A few weeks ago I shared an excerpt from an epic pirate poem I’m writing, currently titled An Unfinished Tale of a Villainous Pirate. I have to clarify that when I say “epic” I actually mean it – this thing is turning into a cocktail of Chaucerian couplets (but with the rhythm of The Night Before Christmas), Norse folktales, and an Odyssey-like journey for a band of completely unlikeable pirates.
Today, I’m skipping way ahead in the story to share a very teeny, tiny excerpt that’s making me pretty happy. Like the last excerpt, this is still a first draft with a lot to polish up, and it’s also nestled in an abundance of content and context, but I’m still so delighted by how this story is pulling me along that I’m not even thinking about editing yet.
The Sleeping Tidal Trolls – by Michelle Joelle
Most trolls of the old lore tend to reside
In mountainous caverns, as far deep inside
As they can burrow themselves without disturbing
Secrets the mountain does not want unearthing.
For that is the reason why trolls remain hidden:
To guard all of nature’s most valuable wisdom.
Truths our own history never has told,
Being too great for words, and far, far too old.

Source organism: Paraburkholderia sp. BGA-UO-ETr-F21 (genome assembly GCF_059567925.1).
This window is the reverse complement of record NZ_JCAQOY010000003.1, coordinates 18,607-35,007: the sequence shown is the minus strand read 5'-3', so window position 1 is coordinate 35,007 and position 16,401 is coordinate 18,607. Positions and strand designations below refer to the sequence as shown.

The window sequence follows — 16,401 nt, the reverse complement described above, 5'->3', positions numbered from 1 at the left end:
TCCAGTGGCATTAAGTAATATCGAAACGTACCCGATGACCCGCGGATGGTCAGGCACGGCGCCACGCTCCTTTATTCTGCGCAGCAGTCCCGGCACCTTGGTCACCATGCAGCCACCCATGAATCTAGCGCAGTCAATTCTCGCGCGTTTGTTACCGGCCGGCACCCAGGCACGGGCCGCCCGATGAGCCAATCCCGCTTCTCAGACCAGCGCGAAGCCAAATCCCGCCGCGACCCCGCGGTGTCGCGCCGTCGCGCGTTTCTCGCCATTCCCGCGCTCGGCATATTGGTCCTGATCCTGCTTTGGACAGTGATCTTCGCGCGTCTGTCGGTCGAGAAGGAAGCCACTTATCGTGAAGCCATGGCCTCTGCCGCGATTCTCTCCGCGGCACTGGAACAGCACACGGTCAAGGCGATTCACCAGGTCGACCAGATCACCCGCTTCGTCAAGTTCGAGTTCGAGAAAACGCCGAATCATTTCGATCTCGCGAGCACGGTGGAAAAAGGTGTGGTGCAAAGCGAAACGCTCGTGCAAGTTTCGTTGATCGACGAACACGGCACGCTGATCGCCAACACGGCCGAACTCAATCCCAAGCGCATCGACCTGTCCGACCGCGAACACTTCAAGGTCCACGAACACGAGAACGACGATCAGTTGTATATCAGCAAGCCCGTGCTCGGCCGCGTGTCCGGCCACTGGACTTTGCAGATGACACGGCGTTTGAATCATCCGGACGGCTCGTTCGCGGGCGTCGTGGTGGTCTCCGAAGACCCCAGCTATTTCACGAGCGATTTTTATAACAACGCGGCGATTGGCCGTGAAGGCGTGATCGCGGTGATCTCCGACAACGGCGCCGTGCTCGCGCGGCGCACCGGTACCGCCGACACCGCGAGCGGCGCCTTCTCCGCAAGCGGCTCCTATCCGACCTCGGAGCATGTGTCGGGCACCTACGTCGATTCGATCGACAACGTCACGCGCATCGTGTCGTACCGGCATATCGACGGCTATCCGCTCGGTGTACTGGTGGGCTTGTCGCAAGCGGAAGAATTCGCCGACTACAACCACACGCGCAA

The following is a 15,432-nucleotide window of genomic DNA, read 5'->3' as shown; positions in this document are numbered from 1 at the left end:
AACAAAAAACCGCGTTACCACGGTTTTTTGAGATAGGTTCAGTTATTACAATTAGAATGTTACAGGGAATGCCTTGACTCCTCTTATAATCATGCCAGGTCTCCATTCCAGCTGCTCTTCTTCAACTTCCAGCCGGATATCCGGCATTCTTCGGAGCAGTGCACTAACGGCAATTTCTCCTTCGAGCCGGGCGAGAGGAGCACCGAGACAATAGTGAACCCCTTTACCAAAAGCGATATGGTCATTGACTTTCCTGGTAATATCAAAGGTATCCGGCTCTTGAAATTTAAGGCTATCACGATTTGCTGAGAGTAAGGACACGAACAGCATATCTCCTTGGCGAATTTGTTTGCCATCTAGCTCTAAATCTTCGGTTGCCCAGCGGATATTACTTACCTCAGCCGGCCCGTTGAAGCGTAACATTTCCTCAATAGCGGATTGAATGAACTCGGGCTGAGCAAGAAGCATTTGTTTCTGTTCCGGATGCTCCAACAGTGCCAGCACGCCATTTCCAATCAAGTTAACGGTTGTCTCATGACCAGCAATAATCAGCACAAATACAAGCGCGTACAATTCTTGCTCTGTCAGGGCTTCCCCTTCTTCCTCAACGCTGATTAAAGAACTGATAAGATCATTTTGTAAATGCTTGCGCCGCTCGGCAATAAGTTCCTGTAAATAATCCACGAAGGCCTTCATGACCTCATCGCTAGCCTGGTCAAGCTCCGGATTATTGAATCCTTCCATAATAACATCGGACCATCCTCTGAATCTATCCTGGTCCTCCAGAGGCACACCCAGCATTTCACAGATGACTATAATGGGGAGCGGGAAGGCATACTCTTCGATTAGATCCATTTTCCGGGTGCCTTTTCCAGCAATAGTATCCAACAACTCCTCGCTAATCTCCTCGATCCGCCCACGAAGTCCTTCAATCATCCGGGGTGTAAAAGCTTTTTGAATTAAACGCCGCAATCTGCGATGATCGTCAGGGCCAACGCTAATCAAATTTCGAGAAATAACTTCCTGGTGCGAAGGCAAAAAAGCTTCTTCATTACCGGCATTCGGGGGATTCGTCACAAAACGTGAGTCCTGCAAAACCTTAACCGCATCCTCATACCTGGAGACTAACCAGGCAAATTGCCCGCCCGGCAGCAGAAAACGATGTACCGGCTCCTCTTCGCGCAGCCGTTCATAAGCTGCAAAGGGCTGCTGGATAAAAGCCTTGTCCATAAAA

But trolls don’t just limit their watch to the caves,
They protect what lies hidden beneath ocean waves.
You’ve seen them before if you’ve been to the coast,
Though I’d wager you not recognize them as foes.
They appear just like rocks sticking out of the sea
And you can skip on their backs just as safe as can be.
Through the blue-green salt water they look like shadows
Or the darkness which marks off the deep from the shallow.
But if ever you wade among the large rocky crags
Beware of sharp fingers, or you might just get grabbed
By those who lurk in the water, scrounging for bones.
Lucky for us, dry air turns them to stone.
It’s not how they stay, no, it’s just how they sleep,
Settling into their slumber in the tidal retreat.
There they lay guard while the sea water rests
Over treasures too sacred to fit in pirate chests.
Can you see him here, curled up for a nap? He’s got a lovely beard.